As my husband works away so much of the time and my son thankfully is sociable and at 9 years of age has more friends now than I've had in my life, I am now very lost and lonely, I dread weekends when I have nothing to do and summer holidays coming up I have 6 weeks off, I worry I'll become depressed again.

For some reason this has only become such a big issue since loosing my mum, I never had anyone to talk to about her death and spent night after night trying to keep it together until my son went to bed before I'd either cry myself to sleep or stare into space in shock. So many times I just wished someone was there for me (my husband couldn't deal with me)....and still do....

I don't think the depressions back but the lonliness on some days like today is hard to bare.
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Re: grieving and lack of support

Postby peecee » Sun May 17, 2009 7:10 pm

irnbrubar wrote:Hi there

I haven't read any of your previous posts so don't completely know all the background of this so i'm only replying on the basis of your current post, so apologies for anything i get wrong.

Firstly i just want to say i'm so sorry about you losing your mum. I can barely imagine what that would be like to go through. My mum is like my best friend and i wouldn't even be able to contemplate what life would be like without her. Maybe one of the reasons you are feeling so lonely (especially since the passing of your mother) is maybe because she would normally be the person you would talk to about things like this?

You say you've been going to counselling and it is helping with insecurities etc, but have you thought about maybe discussing your mothers death with your counsellor? I think maybe going through this with them and having the proper chance to be upset/angry about it when you're with someone who is quallified to deal with these types of situations might be the first step in helping you to overcome it. I don't mean that it will disappear, but they will maybe be able to give you help with coping.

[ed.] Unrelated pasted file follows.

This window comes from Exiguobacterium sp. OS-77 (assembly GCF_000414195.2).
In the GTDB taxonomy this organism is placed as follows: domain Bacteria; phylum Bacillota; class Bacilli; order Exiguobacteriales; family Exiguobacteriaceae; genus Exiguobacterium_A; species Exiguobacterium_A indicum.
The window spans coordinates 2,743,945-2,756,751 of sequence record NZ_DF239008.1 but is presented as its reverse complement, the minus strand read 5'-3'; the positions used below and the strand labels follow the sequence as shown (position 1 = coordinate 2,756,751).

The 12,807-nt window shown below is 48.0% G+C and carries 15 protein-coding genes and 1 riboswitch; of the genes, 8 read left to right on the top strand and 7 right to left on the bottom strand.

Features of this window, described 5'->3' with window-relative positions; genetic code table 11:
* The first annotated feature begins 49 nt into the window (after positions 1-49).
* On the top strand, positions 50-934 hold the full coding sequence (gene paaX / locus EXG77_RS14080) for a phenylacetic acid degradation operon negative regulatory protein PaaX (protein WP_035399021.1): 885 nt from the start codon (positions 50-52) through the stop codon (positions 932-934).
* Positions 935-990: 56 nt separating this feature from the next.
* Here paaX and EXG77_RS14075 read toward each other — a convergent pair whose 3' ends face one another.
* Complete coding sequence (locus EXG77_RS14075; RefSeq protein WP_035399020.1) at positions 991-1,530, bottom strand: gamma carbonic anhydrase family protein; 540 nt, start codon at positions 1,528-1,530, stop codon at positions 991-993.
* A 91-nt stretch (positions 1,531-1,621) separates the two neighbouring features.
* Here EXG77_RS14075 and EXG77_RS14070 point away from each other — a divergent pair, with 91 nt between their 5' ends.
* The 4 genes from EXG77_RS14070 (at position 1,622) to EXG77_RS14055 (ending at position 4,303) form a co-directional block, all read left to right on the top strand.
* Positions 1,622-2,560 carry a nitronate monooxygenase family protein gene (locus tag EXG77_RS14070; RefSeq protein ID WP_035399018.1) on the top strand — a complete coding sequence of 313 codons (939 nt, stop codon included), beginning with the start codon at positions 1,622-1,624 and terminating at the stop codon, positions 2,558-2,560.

As for you not having many friends/people to spend time with (other than your son and husband) have you thought about maybe joining a club or a class in your area? I know some areas that have clubs where people can broaden their interests and skills and also have the chance to meet new people. Maybe even an evening class? A few years back, I moved over 350 miles from home to be with my partner at the time. I have to say that i felt totally lost. The only people i had were my (now ex) and his friends. I had a job but no-one seemed to socialise outside work. I constantly felt lonely. I decided to have a look online for classes in the area i lived (the local council website sometimes has things on it) I found an interior design class/club. I have always had an interest in this and thought it would be a good way to meet people. It was very scary at first (new city/people etc) but once i got there, i realised that most people that were there had come on their own too so didn't feel as bad. I ended up meeting lots of new people and eventually built up the courage to ask one of the girls i'd become friendly with to go for a drink. I then went on to meet some of her friends and became friendly with some of the other people in the class. I'm not saying i was suddenly swamped with friends but it did help. Even if i hadn't made any friends to go out with after the class, at least i know that those two nights a week, i'd be able to do something i enjoy and just have a coffee and a natter with people. I don't knwo if there is anything like this where you are. Even if it's something you know nothing about, it still gives you a chance to get out and just really have someone different to talk to.